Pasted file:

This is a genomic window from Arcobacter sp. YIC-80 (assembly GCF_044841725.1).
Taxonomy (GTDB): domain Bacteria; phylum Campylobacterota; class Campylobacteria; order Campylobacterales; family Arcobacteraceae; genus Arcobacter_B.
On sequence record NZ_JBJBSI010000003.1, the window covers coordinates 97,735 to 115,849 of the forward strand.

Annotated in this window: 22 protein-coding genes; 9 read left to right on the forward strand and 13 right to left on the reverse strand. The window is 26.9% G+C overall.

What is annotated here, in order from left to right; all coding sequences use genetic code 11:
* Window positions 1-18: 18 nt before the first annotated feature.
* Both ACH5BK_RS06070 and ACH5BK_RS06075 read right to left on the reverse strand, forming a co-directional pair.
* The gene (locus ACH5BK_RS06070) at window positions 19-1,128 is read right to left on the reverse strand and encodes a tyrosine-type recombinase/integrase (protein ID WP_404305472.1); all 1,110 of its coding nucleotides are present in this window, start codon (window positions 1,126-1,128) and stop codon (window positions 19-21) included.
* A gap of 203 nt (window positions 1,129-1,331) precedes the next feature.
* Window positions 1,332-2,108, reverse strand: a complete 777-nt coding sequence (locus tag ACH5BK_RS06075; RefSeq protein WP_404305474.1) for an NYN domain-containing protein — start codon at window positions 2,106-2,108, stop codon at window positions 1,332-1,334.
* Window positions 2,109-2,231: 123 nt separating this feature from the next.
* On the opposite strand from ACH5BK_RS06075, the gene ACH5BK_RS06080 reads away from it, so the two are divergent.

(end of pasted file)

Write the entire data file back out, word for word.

This is a genomic window from Arcobacter sp. YIC-80 (assembly GCF_044841725.1).
Taxonomy (GTDB): domain Bacteria; phylum Campylobacterota; class Campylobacteria; order Campylobacterales; family Arcobacteraceae; genus Arcobacter_B.
On sequence record NZ_JBJBSI010000003.1, the window covers coordinates 97,735 to 115,849 of the forward strand.

Annotated in this window: 22 protein-coding genes; 9 read left to right on the forward strand and 13 right to left on the reverse strand. The window is 26.9% G+C overall.

What is annotated here, in order from left to right; all coding sequences use genetic code 11:
* Window positions 1-18: 18 nt before the first annotated feature.
* Both ACH5BK_RS06070 and ACH5BK_RS06075 read right to left on the reverse strand, forming a co-directional pair.
* The gene (locus ACH5BK_RS06070) at window positions 19-1,128 is read right to left on the reverse strand and encodes a tyrosine-type recombinase/integrase (protein ID WP_404305472.1); all 1,110 of its coding nucleotides are present in this window, start codon (window positions 1,126-1,128) and stop codon (window positions 19-21) included.
* A gap of 203 nt (window positions 1,129-1,331) precedes the next feature.
* Window positions 1,332-2,108, reverse strand: a complete 777-nt coding sequence (locus tag ACH5BK_RS06075; RefSeq protein WP_404305474.1) for an NYN domain-containing protein — start codon at window positions 2,106-2,108, stop codon at window positions 1,332-1,334.
* Window positions 2,109-2,231: 123 nt separating this feature from the next.
* On the opposite strand from ACH5BK_RS06075, the gene ACH5BK_RS06080 reads away from it, so the two are divergent.